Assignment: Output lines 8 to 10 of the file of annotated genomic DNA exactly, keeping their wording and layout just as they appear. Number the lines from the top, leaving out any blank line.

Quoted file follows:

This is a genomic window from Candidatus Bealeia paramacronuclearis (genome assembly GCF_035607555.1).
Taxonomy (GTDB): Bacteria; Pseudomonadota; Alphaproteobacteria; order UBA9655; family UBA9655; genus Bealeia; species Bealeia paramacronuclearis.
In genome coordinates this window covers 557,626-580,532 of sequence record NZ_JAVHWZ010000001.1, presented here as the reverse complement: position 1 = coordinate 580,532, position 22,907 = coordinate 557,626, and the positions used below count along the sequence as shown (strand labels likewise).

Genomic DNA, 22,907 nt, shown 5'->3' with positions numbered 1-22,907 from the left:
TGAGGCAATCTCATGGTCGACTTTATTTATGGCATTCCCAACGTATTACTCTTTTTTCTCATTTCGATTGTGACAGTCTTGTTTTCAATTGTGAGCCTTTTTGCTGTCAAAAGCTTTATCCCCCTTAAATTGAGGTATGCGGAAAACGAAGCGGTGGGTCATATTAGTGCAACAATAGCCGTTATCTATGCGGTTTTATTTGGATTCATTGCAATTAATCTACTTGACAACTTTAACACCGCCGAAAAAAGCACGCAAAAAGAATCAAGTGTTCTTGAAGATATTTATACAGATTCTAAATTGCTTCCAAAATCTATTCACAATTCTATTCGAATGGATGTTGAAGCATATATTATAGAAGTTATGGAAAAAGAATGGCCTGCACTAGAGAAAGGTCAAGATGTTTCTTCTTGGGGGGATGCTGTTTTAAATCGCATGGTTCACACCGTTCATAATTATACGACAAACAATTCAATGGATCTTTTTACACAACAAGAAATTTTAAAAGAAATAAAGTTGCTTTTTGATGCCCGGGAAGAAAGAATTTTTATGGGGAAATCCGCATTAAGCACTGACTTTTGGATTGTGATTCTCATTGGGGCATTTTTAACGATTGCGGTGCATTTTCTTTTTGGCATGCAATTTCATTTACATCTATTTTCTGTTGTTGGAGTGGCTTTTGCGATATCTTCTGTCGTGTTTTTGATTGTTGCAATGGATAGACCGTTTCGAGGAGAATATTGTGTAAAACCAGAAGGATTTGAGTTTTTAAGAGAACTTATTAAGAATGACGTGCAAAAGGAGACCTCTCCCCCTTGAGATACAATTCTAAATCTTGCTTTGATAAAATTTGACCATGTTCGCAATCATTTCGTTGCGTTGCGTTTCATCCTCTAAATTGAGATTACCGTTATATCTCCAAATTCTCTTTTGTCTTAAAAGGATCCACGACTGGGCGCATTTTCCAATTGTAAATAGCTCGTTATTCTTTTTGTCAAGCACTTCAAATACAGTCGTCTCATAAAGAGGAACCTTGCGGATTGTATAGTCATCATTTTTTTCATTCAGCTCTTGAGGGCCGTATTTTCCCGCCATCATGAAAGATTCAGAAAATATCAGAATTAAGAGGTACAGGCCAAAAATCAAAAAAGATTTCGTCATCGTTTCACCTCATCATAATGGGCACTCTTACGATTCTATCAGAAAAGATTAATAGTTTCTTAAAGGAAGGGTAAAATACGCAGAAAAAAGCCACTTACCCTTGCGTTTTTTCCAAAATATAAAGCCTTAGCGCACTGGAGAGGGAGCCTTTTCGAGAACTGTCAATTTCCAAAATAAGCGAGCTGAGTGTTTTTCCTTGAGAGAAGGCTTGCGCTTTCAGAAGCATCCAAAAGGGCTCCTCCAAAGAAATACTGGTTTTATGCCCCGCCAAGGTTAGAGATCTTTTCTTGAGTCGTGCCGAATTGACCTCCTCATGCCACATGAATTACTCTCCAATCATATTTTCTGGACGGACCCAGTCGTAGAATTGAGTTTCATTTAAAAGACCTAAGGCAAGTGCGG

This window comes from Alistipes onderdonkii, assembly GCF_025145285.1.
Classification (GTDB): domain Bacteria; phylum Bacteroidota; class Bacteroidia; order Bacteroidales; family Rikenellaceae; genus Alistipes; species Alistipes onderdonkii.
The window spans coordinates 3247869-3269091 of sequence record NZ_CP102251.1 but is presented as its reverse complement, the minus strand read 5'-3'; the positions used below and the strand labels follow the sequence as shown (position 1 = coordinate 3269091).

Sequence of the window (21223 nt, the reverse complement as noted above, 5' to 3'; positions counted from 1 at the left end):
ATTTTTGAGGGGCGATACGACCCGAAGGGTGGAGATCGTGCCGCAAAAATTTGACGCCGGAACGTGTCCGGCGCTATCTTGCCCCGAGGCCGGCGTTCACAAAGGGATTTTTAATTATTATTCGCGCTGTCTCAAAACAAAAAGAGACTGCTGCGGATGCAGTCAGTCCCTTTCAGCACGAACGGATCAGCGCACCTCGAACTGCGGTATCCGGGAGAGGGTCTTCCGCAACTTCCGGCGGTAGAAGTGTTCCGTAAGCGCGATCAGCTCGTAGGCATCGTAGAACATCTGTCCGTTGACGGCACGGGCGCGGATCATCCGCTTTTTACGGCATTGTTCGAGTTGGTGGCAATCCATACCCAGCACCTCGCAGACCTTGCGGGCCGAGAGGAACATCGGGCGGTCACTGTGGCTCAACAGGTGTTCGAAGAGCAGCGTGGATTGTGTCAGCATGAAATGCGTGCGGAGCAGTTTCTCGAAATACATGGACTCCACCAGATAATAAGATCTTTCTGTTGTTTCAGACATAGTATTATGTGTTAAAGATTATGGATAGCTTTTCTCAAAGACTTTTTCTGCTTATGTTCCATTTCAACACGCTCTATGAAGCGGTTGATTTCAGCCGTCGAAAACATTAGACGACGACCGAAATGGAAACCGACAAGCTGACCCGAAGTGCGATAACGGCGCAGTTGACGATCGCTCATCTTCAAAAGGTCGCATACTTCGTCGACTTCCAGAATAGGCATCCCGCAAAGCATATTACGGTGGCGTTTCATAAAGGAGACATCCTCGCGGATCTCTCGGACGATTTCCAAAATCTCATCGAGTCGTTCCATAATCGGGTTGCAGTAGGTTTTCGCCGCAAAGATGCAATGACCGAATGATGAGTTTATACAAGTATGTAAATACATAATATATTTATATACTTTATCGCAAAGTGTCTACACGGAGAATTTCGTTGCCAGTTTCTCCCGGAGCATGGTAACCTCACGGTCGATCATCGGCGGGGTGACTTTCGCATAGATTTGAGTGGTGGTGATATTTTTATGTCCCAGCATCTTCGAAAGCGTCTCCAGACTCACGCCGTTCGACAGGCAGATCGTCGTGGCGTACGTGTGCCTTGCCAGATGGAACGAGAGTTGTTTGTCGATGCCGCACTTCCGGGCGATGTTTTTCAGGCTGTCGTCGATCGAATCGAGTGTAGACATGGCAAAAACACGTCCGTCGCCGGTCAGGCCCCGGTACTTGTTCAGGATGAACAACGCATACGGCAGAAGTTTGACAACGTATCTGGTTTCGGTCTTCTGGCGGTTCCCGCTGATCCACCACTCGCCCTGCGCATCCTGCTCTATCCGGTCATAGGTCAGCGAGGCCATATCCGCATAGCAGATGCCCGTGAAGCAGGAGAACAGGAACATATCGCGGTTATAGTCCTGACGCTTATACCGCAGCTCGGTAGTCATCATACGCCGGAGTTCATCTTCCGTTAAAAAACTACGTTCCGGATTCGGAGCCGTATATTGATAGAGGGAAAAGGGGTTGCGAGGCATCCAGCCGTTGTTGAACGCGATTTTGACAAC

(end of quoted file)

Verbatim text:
The window spans coordinates 3247869-3269091 of sequence record NZ_CP102251.1 but is presented as its reverse complement, the minus strand read 5'-3'; the positions used below and the strand labels follow the sequence as shown (position 1 = coordinate 3269091).

Sequence of the window (21223 nt, the reverse complement as noted above, 5' to 3'; positions counted from 1 at the left end):
ATTTTTGAGGGGCGATACGACCCGAAGGGTGGAGATCGTGCCGCAAAAATTTGACGCCGGAACGTGTCCGGCGCTATCTTGCCCCGAGGCCGGCGTTCACAAAGGGATTTTTAATTATTATTCGCGCTGTCTCAAAACAAAAAGAGACTGCTGCGGATGCAGTCAGTCCCTTTCAGCACGAACGGATCAGCGCACCTCGAACTGCGGTATCCGGGAGAGGGTCTTCCGCAACTTCCGGCGGTAGAAGTGTTCCGTAAGCGCGATCAGCTCGTAGGCATCGTAGAACATCTGTCCGTTGACGGCACGGGCGCGGATCATCCGCTTTTTACGGCATTGTTCGAGTTGGTGGCAATCCATACCCAGCACCTCGCAGACCTTGCGGGCCGAGAGGAACATCGGGCGGTCACTGTGGCTCAACAGGTGTTCGAAGAGCAGCGTGGATTGTGTCAGCATGAAATGCGTGCGGAGCAGTTTCTCGAAATACATGGACTCCACCAGATAATAAGATCTTTCTGTTGTTTCAGACATAGTATTATGTGTTAAAGATTATGGATAGCTTTTCTCAAAGACTTTTTCTGCTTATGTTCCATTTCAACACGCTCTATGAAGCGGTTGATTTCAGCCGTCGAAAACATTAGACGACGACCGAAATGGAAACCGACAAGCTGACCCGAAGTGCGATAACGGCGCAGTTGACGATCGCTCATCTTCAAAAGGTCGCATACTTCGTCGACTTCCAGAATAGGCATCCCGCAAAGCATATTACGGTGGCGTTTCATAAAGGAGACATCCTCGCGGATCTCTCGGACGATTTCCAAAATCTCATCGAGTCGTTCCATAATCGGGTTGCAGTAGGTTTTCGCCGCAAAGATGCAATGACCGAATGATGAGTTTATACAAGTATGTAAATACATAATATATTTATATACTTTATCGCAAAGTGTCTACACGGAGAATTTCGTTGCCAGTTTCTCCCGGAGCATGGTAACCTCACGGTCGATCATCGGCGGGGTGACTTTCGCATAGATTTGAGTGGTGGTGATATTTTTATGTCCCAGCATCTTCGAAAGCGTCTCCAGACTCACGCCGTTCGACAGGCAGATCGTCGTGGCGTACGTGTGCCTTGCCAGATGGAACGAGAGTTGTTTGTCGATGCCGCACTTCCGGGCGATGTTTTTCAGGCTGTCGTCGATCGAATCGAGTGTAGACATGGCAAAAACACGTCCGTCGCCGGTCAGGCCCCGGTACTTGTTCAGGATGAACAACGCATACGGCAGAAGTTTGACAACGTATCTGGTTTCGGTCTTCTGGCGGTTCCCGCTGATCCACCACTCGCCCTGCGCATCCTGCTCTATCCGGTCATAGGTCAGCGAGGCCATATCCGCATAGCAGATGCCCGTGAAGCAGGAGAACAGGAACATATCGCGGTTATAGTCCTGACGCTTATACCGCAGCTCGGTAGTCATCATACGCCGGAGTTCATCTTCCGTTAAAAAACTACGTTCCGGATTCGGAGCCGTATATTGATAGAGGGAAAAGGGGTTGCGAGGCATCCAGCCGTTGTTGAACGCGATTTTGACAAC